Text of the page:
What comes to mind when you hear the word grief? Perhaps you think of the death of a loved one or destruction caused by a natural disaster. These are major events that take a toll on your life but grief does not have to be caused by a major loss. Grieving can occur when you are adjusting to change, whether that be your kids leaving for college or retiring from your job of 30 years. These changes may not be as obvious of a loss but they impact your life in ways that you wouldn’t expect. So while your life changes, your brain is undergoing neurological changes too.
Though grief can look different for everyone, there are specific symptoms that many people experience while grieving. Symptoms include anxiety, fatigue, loss of appetite, and disturbances in sleep. These symptoms are a result of activities in the parasympathetic nervous system, prefrontal cortex/frontal lobe and the limbic system.
The parasympathetic nervous system: This system manages several things including breathing, rest, and digestion. During grief, the parasympathetic nervous system works in a way where your breath becomes short/shallow, appetite may decrease or increase drastically and disturbances in sleep may occur.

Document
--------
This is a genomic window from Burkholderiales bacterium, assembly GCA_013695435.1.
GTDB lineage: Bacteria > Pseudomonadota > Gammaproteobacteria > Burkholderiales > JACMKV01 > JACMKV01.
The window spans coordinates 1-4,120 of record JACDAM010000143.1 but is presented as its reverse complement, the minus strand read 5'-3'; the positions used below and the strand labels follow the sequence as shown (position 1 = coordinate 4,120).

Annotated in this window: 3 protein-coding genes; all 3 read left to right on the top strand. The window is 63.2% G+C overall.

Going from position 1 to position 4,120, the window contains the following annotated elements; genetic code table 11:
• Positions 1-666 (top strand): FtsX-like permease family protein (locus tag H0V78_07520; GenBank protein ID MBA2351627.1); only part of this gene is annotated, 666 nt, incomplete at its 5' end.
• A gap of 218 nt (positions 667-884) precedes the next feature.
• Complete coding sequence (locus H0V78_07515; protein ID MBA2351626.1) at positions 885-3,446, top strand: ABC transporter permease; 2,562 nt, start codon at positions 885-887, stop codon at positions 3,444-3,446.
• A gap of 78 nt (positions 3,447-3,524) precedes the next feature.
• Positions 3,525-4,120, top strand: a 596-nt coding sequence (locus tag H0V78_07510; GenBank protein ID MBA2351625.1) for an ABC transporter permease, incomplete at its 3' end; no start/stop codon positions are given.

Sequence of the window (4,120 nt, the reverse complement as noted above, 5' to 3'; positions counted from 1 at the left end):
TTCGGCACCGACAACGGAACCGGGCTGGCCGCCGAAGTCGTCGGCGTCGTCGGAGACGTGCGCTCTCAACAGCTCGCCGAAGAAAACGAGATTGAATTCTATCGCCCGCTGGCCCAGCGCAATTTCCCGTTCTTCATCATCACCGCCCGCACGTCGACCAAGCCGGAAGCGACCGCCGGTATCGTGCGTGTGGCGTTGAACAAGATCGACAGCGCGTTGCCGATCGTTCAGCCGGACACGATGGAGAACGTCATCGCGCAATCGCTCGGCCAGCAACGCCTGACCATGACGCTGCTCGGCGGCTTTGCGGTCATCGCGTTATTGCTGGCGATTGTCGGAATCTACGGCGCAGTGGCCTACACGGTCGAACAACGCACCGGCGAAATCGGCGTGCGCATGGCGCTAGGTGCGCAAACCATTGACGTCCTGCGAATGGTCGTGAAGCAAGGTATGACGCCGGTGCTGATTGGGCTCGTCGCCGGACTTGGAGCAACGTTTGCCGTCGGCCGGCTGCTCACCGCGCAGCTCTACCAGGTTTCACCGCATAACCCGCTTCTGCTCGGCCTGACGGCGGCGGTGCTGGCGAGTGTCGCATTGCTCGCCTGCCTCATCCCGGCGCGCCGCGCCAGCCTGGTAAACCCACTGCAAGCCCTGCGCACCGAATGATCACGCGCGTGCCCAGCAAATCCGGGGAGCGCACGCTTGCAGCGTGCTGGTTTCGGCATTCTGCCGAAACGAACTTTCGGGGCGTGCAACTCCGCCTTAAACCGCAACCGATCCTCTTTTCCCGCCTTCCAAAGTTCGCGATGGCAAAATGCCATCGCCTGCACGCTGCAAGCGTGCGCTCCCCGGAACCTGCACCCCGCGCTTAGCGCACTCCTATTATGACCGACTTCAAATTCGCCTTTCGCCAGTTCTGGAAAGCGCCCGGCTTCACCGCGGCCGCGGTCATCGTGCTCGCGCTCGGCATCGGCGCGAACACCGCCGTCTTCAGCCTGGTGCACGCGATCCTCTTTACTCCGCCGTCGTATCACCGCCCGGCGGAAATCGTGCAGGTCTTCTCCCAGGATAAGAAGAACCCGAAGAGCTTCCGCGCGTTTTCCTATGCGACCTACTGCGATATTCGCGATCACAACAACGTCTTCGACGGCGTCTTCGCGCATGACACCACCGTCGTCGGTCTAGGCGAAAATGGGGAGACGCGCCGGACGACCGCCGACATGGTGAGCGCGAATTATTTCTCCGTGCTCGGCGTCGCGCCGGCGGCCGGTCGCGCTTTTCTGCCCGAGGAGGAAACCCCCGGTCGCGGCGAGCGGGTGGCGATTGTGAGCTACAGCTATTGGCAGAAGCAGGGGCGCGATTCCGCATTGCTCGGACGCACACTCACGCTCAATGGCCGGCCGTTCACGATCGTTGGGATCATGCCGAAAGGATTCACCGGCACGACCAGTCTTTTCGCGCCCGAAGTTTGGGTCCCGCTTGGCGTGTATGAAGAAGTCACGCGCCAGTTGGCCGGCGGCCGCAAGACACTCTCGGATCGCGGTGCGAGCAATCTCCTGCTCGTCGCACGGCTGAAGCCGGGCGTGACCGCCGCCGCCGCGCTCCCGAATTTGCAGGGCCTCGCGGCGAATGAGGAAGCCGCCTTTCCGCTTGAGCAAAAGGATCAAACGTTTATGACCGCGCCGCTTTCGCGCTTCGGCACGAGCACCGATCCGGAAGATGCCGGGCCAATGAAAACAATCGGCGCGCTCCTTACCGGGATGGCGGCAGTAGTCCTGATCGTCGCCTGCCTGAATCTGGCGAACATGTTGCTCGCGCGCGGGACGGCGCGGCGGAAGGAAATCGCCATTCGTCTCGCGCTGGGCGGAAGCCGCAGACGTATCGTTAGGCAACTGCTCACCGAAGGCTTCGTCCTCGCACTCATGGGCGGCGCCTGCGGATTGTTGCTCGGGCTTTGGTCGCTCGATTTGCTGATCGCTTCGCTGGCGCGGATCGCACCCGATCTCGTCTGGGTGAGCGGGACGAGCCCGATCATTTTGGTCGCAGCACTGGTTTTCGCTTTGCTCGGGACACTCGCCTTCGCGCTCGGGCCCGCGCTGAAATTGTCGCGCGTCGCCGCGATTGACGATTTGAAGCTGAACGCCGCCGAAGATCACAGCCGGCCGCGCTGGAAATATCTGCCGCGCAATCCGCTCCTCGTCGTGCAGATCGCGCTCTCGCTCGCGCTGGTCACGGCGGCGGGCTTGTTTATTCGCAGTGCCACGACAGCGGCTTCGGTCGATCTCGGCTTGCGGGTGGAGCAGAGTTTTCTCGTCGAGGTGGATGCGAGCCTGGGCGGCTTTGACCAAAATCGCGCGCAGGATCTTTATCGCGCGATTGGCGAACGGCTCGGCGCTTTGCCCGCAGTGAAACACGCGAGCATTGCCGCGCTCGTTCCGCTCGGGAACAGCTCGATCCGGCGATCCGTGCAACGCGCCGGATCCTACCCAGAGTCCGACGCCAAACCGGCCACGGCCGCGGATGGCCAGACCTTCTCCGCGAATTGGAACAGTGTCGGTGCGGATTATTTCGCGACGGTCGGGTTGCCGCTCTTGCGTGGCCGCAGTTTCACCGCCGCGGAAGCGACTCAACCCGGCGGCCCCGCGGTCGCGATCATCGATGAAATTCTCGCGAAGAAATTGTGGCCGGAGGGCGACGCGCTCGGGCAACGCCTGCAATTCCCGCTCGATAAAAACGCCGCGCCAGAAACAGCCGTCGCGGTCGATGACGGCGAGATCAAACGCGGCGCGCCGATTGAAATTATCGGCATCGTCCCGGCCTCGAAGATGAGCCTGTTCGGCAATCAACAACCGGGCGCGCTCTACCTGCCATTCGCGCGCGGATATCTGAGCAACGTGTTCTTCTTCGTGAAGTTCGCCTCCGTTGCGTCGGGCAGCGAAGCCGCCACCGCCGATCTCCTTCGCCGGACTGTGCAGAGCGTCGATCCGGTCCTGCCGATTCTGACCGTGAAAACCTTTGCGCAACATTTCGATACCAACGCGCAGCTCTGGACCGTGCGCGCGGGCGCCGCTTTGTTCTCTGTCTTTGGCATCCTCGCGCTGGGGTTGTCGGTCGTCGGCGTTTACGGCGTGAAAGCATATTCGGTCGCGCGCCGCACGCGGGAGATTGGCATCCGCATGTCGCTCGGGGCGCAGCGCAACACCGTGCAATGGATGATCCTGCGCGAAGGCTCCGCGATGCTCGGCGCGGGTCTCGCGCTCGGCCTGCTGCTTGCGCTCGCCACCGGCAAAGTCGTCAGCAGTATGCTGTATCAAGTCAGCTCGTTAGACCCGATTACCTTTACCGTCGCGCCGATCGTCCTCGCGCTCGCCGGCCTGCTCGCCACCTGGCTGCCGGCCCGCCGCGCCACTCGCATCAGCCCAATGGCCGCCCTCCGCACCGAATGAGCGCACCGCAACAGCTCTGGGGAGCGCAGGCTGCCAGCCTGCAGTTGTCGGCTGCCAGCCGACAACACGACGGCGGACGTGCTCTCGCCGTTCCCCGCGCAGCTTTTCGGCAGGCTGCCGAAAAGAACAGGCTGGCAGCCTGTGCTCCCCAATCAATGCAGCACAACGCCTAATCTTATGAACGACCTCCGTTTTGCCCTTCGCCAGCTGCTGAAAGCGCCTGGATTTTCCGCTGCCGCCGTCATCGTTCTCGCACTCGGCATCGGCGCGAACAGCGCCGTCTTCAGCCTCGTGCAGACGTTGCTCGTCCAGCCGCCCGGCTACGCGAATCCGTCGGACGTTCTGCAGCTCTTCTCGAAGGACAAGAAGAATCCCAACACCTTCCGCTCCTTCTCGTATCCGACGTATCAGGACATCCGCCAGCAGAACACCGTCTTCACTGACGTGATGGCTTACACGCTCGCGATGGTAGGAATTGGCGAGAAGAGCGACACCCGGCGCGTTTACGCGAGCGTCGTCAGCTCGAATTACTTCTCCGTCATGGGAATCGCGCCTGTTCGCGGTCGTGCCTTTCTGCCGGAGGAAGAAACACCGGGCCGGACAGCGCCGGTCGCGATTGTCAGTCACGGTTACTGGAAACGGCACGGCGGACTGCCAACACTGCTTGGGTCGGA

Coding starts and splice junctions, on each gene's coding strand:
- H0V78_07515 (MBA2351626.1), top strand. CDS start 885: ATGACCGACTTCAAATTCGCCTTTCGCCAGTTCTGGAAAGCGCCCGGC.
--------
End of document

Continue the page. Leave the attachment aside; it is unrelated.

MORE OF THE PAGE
The prefrontal cortex/frontal lobe: This area has many functions which include planning, self expression, self control, and finding meaning. During grief, expressing your feelings and desires while also articulating your thoughts can become extremely exhausting and/or difficult.
The limbic system: If you’ve read any of our previous blog posts, then you’ll know that this brain region plays a key role in emotional regulation. The hippocampus-the seahorse shaped part of the limbic system- is in charge of attention, memory formation, learning, and personal recall. During grief, the hippocampus creates a protective response for your loss. You may even perceive your loss and grief as a threat which activates the amygdala (another portion of the limbic system) which commands your body to resist grief. This may be the reason why some feel a strong physical response to triggers that remind them of their loss.
Though there are specific symptoms that occur during grief, it is important to note that grief is an emotional experience that is unique to everyone. People do not grieve the same. In fact there are several different types of grief including:
There are several types of grief that we as humans go through and so much happens at once which is why your brain’s resources can feel overwhelmed. If you are mourning over a major loss like the death of a loved one or major change in your life such as your kids moving out of your house, please take some time out for yourself. Be patient throughout your grieving process and seek support from your family, friends, or therapist. Remember, grief is a process not only for your mind but your body too. Rest well and be kind to yourself.
If you are finding it difficult to deal with your grief and you are having a hard time functioning in your everyday life, contact us at 416-398-9991. Neurofeedback, Somatic Experiencing, and Psychotherapy may be great supports for you during this time.